and supporting
your gifted
Leonie Nicholls
Monday 17 March 2014
Topics in tonight’s presentation
 Definitions
of gifted and talented
 Characteristics of gifted learners
 Overexcitabilities
 Introverts and extraverts
 Perfectionism
 Underachievement
 Influence of parents on student
Giftedness and talent:
What do they mean?
Aren’t all students gifted?
Giftedness and talent:
What do they mean?
 Everyone
has a personal strength and also
a personal weakness.
 We don’t confuse personal weaknesses
with disabilities.
 Equally, we shouldn't confuse personal
strengths with gifts.
Giftedness and talent:
What do they mean?
Identifying a student as gifted
doesn’t mean they are of greater
worth than other students, just as
physically disabled doesn’t mean
they are of less worth.
The Gagné Model of
and Talent
Until mid-1980s, definitions of giftedness and
talent used in Australia tended to be
performance based.
Children identified as gifted were usually the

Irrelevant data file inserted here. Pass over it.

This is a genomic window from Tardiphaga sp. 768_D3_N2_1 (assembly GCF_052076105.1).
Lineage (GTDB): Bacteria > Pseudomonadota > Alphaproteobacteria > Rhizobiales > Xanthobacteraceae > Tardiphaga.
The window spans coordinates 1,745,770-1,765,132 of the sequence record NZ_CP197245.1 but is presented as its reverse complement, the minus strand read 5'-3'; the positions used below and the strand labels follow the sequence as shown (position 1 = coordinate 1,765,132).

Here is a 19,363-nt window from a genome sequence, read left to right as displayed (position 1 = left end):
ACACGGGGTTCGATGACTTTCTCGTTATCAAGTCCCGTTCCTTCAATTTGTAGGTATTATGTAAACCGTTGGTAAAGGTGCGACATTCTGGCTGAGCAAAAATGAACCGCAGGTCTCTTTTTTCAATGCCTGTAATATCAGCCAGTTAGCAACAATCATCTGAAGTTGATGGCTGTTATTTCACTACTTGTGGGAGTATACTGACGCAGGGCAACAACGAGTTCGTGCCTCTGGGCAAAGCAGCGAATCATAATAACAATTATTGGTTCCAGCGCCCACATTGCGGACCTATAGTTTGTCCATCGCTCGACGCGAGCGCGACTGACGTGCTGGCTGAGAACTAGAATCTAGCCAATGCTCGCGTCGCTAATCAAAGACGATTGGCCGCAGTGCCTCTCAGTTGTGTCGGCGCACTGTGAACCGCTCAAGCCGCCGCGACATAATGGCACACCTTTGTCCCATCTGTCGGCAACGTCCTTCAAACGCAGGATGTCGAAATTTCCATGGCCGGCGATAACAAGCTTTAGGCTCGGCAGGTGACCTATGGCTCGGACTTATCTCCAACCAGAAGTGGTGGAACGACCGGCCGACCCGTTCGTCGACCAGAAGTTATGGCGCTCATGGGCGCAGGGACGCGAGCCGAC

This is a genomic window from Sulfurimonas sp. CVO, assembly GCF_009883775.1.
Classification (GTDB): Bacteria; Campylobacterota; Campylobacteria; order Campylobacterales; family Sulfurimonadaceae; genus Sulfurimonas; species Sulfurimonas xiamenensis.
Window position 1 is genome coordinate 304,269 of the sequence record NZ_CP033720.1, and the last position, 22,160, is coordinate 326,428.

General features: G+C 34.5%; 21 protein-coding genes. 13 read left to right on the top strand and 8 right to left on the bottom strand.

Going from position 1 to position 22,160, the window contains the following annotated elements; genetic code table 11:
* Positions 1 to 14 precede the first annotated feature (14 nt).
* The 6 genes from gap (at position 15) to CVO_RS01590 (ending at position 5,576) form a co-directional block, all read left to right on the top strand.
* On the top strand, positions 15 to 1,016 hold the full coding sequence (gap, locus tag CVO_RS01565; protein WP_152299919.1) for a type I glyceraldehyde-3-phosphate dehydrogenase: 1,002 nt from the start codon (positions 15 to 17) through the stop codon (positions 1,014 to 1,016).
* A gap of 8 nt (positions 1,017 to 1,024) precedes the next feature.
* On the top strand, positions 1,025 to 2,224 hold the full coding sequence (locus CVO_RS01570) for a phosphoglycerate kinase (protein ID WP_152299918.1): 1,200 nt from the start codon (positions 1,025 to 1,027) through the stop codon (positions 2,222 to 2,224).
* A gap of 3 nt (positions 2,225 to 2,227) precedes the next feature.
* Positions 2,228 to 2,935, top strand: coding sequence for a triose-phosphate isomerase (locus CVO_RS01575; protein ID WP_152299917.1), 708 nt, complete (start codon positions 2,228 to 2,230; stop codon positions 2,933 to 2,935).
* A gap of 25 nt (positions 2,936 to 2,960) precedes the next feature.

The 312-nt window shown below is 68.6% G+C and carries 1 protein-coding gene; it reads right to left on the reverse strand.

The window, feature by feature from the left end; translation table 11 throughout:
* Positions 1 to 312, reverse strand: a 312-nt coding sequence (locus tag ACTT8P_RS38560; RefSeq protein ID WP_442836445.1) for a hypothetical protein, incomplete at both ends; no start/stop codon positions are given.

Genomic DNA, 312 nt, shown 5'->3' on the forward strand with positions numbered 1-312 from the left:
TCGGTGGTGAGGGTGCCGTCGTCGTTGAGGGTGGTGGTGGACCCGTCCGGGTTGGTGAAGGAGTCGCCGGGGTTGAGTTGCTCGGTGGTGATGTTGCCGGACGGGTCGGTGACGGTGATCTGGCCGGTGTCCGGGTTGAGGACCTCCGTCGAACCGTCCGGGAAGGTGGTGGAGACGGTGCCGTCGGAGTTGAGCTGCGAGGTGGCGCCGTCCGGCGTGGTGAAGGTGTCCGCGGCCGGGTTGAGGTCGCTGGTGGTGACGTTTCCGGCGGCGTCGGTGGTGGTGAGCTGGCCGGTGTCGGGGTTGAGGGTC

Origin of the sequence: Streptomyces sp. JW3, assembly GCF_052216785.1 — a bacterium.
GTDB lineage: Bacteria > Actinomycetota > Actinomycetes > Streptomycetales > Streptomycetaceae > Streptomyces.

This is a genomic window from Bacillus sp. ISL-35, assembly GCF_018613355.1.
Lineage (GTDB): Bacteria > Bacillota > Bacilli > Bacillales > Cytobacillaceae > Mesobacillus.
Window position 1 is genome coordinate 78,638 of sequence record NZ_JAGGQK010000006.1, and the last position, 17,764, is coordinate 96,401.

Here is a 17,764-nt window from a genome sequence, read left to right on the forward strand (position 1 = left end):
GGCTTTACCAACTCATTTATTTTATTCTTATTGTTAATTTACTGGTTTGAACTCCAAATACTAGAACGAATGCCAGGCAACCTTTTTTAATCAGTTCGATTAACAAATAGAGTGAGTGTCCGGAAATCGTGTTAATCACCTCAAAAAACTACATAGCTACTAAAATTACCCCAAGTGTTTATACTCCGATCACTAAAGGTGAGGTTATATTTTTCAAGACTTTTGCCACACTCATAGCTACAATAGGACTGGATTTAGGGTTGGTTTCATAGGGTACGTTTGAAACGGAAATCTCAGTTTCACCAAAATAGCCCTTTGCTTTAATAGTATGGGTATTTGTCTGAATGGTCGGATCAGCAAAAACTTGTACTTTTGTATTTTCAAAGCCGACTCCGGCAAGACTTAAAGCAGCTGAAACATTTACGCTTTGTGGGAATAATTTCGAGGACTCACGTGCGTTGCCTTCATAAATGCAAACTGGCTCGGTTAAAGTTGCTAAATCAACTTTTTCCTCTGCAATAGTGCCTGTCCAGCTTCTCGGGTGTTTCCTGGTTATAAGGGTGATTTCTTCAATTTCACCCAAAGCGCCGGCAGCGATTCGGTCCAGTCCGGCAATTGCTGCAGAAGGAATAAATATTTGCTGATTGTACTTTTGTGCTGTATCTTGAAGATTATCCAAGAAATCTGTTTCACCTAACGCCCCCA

successful, motivated students who were
already achieving.
What about the children who had not been able
to translate their high abilities into
The Gagné Model of
and Talent
 Françoys
Gagné’s model recognises and
avoids this problem.
 ‘Giftedness’
and ‘talent’ are not
 They
are two different stages in a highly
able student’s journey from high potential
to high performance.
The Gagné Model of
and Talent
Gagné’s definition of giftedness:
The possession of natural abilities
or aptitudes at levels significantly
beyond what might be
expected for one’s age, in any
domain of human ability.
The Gagné Model of
and Talent